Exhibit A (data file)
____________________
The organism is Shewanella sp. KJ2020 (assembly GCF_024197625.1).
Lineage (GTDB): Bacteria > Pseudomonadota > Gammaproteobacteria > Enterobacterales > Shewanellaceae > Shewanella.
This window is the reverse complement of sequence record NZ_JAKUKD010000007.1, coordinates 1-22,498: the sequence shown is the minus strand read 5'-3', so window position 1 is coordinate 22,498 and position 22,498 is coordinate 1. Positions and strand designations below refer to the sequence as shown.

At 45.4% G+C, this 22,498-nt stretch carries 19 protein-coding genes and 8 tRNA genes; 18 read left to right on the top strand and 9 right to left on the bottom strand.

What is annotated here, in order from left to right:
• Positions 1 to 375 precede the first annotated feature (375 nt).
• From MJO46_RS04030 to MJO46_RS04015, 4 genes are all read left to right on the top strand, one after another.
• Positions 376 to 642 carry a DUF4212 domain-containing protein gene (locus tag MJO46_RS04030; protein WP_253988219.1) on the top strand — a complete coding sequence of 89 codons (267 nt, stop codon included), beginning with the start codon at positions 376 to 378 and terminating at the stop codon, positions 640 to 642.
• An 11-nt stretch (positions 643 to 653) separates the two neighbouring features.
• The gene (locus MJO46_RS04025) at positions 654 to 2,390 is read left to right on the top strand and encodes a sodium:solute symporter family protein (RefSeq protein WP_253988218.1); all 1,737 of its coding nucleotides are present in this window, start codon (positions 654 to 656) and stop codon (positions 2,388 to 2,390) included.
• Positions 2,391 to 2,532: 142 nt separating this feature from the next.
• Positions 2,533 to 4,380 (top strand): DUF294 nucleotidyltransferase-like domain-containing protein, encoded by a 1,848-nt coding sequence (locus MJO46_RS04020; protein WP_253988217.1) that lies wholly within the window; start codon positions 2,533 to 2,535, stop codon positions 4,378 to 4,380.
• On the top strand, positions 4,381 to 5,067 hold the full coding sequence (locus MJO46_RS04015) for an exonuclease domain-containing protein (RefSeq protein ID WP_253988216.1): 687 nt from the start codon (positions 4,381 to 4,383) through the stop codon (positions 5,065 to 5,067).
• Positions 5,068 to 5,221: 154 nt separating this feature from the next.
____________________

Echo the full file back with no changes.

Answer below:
The organism is Shewanella sp. KJ2020 (assembly GCF_024197625.1).
Lineage (GTDB): Bacteria > Pseudomonadota > Gammaproteobacteria > Enterobacterales > Shewanellaceae > Shewanella.
This window is the reverse complement of sequence record NZ_JAKUKD010000007.1, coordinates 1-22,498: the sequence shown is the minus strand read 5'-3', so window position 1 is coordinate 22,498 and position 22,498 is coordinate 1. Positions and strand designations below refer to the sequence as shown.

At 45.4% G+C, this 22,498-nt stretch carries 19 protein-coding genes and 8 tRNA genes; 18 read left to right on the top strand and 9 right to left on the bottom strand.

What is annotated here, in order from left to right:
• Positions 1 to 375 precede the first annotated feature (375 nt).
• From MJO46_RS04030 to MJO46_RS04015, 4 genes are all read left to right on the top strand, one after another.
• Positions 376 to 642 carry a DUF4212 domain-containing protein gene (locus tag MJO46_RS04030; protein WP_253988219.1) on the top strand — a complete coding sequence of 89 codons (267 nt, stop codon included), beginning with the start codon at positions 376 to 378 and terminating at the stop codon, positions 640 to 642.
• An 11-nt stretch (positions 643 to 653) separates the two neighbouring features.
• The gene (locus MJO46_RS04025) at positions 654 to 2,390 is read left to right on the top strand and encodes a sodium:solute symporter family protein (RefSeq protein WP_253988218.1); all 1,737 of its coding nucleotides are present in this window, start codon (positions 654 to 656) and stop codon (positions 2,388 to 2,390) included.
• Positions 2,391 to 2,532: 142 nt separating this feature from the next.
• Positions 2,533 to 4,380 (top strand): DUF294 nucleotidyltransferase-like domain-containing protein, encoded by a 1,848-nt coding sequence (locus MJO46_RS04020; protein WP_253988217.1) that lies wholly within the window; start codon positions 2,533 to 2,535, stop codon positions 4,378 to 4,380.
• On the top strand, positions 4,381 to 5,067 hold the full coding sequence (locus MJO46_RS04015) for an exonuclease domain-containing protein (RefSeq protein ID WP_253988216.1): 687 nt from the start codon (positions 4,381 to 4,383) through the stop codon (positions 5,065 to 5,067).
• Positions 5,068 to 5,221: 154 nt separating this feature from the next.